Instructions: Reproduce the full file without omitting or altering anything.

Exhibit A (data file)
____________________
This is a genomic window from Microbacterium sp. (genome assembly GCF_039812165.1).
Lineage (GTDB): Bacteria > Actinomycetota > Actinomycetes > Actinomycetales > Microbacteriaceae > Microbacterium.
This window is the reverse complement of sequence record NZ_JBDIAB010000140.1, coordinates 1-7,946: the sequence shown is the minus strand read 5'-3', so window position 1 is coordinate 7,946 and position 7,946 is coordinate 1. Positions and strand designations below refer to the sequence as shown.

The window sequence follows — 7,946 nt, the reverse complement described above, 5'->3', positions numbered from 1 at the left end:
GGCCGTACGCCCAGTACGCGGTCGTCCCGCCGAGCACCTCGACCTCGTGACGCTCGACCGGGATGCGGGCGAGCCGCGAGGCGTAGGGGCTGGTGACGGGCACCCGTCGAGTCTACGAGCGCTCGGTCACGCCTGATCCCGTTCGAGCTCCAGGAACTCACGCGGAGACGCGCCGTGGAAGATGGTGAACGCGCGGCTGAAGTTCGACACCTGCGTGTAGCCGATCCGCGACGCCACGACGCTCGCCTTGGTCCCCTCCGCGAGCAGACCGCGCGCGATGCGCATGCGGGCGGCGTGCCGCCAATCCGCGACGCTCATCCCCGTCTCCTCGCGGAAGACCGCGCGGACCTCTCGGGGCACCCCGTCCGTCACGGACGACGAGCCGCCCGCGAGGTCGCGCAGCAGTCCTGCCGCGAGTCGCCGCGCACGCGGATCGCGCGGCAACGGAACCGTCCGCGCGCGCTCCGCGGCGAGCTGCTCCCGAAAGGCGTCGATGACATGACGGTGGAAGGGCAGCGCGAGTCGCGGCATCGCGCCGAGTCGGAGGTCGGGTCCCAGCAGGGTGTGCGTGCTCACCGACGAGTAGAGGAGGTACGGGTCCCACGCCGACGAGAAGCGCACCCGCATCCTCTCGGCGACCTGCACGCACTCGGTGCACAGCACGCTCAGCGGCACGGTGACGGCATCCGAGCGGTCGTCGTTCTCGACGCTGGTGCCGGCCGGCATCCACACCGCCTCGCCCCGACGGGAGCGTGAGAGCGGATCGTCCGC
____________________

This is a genomic window from Microbacterium sp. (genome assembly GCF_039812165.1).
Lineage (GTDB): Bacteria > Actinomycetota > Actinomycetes > Actinomycetales > Microbacteriaceae > Microbacterium.
This window is the reverse complement of sequence record NZ_JBDIAB010000140.1, coordinates 1-7,946: the sequence shown is the minus strand read 5'-3', so window position 1 is coordinate 7,946 and position 7,946 is coordinate 1. Positions and strand designations below refer to the sequence as shown.

The window sequence follows — 7,946 nt, the reverse complement described above, 5'->3', positions numbered from 1 at the left end:
GGCCGTACGCCCAGTACGCGGTCGTCCCGCCGAGCACCTCGACCTCGTGACGCTCGACCGGGATGCGGGCGAGCCGCGAGGCGTAGGGGCTGGTGACGGGCACCCGTCGAGTCTACGAGCGCTCGGTCACGCCTGATCCCGTTCGAGCTCCAGGAACTCACGCGGAGACGCGCCGTGGAAGATGGTGAACGCGCGGCTGAAGTTCGACACCTGCGTGTAGCCGATCCGCGACGCCACGACGCTCGCCTTGGTCCCCTCCGCGAGCAGACCGCGCGCGATGCGCATGCGGGCGGCGTGCCGCCAATCCGCGACGCTCATCCCCGTCTCCTCGCGGAAGACCGCGCGGACCTCTCGGGGCACCCCGTCCGTCACGGACGACGAGCCGCCCGCGAGGTCGCGCAGCAGTCCTGCCGCGAGTCGCCGCGCACGCGGATCGCGCGGCAACGGAACCGTCCGCGCGCGCTCCGCGGCGAGCTGCTCCCGAAAGGCGTCGATGACATGACGGTGGAAGGGCAGCGCGAGTCGCGGCATCGCGCCGAGTCGGAGGTCGGGTCCCAGCAGGGTGTGCGTGCTCACCGACGAGTAGAGGAGGTACGGGTCCCACGCCGACGAGAAGCGCACCCGCATCCTCTCGGCGACCTGCACGCACTCGGTGCACAGCACGCTCAGCGGCACGGTGACGGCATCCGAGCGGTCGTCGTTCTCGACGCTGGTGCCGGCCGGCATCCACACCGCCTCGCCCCGACGGGAGCGTGAGAGCGGATCGTCCGC